How to avoid going up in flames on Valentine’s Day: eat more fish and get a nanotech mattress made in China

by Yule Heibel on February 14, 2005

My [other] alma mater has a new electronically-available alumni magazine called Grad Gazette. Already, two articles caught my eye.

First, there’s Old Computers and Toxic Waste, which profiles UBC engineer Monica Danon-Schaffer, who theorises that it’s all those computers in landfills that are causing the unbelievable build up of polybrominated diphenyl ethers (PBDEs) — flame retardants — in organic matter, from mother’s milk to farmed and even wild fish. (“A Health Canada survey released earlier this year found that women in Canada had levels of PBDEs five to 10 times higher than women in other industrial countries.”)

Like PCBs and the pesticide DDT, substances now banned, PBDEs are slow to break down and, in a process called bio-magnification, their strength and resistance increases as they move up the food chain. What troubles Danon-Schaffer is that they are spreading globally at a faster rate than older pollutants like PCBs.

Danon-Schaffer thinks the main source of PBDEs may be the tons of computer parts dumped into landfills every year. Although computer manufacturers are starting to phase PBDEs out of newer generations of electronics, older models containing substantial quantities — up to 30 per cent of the final product in some cases — are now coming to the end-of-useful-life phase.

All the plastic components of these computer products — monitors, circuit boards, printers, scanners — amount to “only a sliver” of products containing the contaminant, she adds, but that “sliver” adds up to 70,000 tons of computer garbage in Canada annually. In the U.S., the figure is even more staggering. An estimated 55 million computers will be tossed into landfills in 2005. [More…]

On a weirdly less alarming note, there’s this article, Turning Gold into Green with Old Mine Tailings; Waste rock may help slow global warming, says geochemist. Knock me over with a bit of slag, but who would have thought that any good might come from the garbage we leave behind from mining?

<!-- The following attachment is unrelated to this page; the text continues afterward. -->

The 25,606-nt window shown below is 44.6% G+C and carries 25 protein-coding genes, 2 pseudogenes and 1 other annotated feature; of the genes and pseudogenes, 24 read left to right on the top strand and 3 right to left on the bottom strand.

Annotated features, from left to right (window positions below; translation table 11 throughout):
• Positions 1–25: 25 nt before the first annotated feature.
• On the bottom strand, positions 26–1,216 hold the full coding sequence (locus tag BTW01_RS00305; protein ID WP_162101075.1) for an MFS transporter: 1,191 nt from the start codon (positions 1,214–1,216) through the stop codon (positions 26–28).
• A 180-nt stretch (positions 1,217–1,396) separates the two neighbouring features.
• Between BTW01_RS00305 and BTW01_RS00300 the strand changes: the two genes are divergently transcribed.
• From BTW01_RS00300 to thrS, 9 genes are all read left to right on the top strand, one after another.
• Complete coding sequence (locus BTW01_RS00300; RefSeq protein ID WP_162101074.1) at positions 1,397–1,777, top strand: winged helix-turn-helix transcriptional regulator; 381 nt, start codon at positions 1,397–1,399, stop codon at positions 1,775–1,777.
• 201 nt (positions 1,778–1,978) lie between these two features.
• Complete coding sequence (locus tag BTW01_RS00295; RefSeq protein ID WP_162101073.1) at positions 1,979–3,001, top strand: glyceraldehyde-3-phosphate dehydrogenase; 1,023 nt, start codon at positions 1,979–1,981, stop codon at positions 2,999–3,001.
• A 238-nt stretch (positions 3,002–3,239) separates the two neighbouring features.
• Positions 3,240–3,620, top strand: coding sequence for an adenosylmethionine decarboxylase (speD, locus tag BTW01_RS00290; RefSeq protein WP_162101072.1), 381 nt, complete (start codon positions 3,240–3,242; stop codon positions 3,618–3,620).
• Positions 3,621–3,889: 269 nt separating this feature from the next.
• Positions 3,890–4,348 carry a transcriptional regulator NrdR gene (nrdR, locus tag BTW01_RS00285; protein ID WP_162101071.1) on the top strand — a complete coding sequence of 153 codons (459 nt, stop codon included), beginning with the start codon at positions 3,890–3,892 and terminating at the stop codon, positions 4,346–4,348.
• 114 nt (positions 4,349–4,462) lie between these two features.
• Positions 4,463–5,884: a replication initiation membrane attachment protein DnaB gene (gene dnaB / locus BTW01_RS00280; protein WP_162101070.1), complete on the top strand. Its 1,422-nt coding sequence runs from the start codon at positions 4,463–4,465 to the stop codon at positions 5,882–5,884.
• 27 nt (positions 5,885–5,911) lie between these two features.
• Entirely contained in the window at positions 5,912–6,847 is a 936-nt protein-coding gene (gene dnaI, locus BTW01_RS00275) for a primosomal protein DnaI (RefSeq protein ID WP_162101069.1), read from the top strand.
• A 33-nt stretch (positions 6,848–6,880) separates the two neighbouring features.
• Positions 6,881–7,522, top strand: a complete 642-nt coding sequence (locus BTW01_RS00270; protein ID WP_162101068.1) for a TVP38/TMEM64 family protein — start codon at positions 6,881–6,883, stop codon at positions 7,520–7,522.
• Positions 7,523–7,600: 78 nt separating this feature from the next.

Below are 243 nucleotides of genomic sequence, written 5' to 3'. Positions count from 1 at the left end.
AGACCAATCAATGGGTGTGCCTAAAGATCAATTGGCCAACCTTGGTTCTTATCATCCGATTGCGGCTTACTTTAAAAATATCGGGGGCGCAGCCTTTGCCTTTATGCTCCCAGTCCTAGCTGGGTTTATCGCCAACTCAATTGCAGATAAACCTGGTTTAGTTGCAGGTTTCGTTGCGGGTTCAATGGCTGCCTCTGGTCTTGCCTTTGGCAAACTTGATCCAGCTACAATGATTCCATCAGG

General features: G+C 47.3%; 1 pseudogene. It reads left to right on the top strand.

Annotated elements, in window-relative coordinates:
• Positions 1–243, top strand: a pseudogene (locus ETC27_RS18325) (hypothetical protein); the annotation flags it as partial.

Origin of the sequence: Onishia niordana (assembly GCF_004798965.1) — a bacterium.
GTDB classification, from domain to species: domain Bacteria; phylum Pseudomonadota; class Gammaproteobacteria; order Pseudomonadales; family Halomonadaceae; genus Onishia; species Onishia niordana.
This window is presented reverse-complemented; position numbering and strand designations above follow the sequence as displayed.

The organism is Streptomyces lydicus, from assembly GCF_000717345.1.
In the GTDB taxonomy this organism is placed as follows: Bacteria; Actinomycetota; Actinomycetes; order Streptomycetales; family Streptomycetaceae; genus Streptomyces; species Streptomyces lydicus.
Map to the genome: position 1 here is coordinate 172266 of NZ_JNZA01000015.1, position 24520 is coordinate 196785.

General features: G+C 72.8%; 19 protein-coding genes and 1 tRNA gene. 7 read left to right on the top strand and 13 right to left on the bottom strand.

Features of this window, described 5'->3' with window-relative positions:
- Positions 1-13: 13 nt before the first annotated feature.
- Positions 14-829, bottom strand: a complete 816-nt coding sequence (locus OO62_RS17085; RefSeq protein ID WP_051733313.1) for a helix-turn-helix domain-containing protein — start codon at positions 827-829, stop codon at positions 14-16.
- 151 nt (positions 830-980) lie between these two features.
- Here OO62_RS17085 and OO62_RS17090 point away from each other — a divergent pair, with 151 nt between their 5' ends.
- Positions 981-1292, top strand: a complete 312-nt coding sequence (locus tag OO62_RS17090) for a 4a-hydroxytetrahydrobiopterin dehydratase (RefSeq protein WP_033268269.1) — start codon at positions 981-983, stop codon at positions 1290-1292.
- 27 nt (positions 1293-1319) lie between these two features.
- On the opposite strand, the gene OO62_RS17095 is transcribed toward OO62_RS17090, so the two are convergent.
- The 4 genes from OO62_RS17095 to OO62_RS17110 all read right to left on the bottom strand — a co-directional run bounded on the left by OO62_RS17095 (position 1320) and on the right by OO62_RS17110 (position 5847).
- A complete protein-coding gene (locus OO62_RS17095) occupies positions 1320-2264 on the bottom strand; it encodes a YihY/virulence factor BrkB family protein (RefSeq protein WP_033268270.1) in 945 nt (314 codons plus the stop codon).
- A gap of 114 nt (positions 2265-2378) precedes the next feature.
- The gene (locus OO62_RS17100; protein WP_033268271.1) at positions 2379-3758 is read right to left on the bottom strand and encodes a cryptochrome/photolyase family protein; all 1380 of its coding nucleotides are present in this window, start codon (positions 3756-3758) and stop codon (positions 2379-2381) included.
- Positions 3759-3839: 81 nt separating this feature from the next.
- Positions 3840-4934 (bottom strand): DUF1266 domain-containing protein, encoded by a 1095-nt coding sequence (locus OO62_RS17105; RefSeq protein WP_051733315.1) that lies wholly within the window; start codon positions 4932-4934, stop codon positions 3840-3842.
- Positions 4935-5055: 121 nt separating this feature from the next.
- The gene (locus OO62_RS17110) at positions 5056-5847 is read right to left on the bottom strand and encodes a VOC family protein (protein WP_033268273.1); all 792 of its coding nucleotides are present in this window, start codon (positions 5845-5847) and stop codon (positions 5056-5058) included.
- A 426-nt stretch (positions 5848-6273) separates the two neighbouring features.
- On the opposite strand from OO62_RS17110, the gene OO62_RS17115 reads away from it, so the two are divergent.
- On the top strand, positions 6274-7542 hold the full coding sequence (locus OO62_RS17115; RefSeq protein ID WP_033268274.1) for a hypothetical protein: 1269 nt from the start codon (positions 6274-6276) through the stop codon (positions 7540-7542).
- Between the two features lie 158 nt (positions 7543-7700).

…mine tailings — the waste rock produced in the mining process — may actually be helping to slow global warming by absorbing the greenhouse gases thought to cause climate change.

Greg Dipple, an associate professor of earth and ocean sciences, has been studying the waste rocks’ ability to soak up carbon dioxide (CO2) and hold, or sequester, it for long periods. His findings could impact mining operations worldwide.


“With tweaking, the tailings could soak up all the greenhouse gases that mining operations produce. I think it’s possible that we could turn large mining projects into a greenhouse gas neutral industry,” he says.

It’s also possible that mines could soak up more than they produce, earning them carbon credits — the system being developed under the Kyoto Protocol, an international agreement aimed at reducing greenhouse gas emissions. The credits could be used to pay for mine reclamation. CO2 credit futures currently trade for about CD$1.23 / tonne at the Chicago Climate Exchange, and are predicted to increase in value to CD$10/tonne or more as the Kyoto Protocol is implemented.

Not surprisingly, mining companies have taken notice of Dipple’s research. [More…]

Not surprisingly, indeed.

Happy Valentine’s Day, and don’t try to set yourself on fire with all that passion. Probably won’t work, anyway: you’ve absorbed too many PBDEs. However, you can now have safe (i.e., fireproof) sex on a hot new mattress made & designed in China with nanotechnology — and it doesn’t use any PBDEs. This looks like one cool product…!

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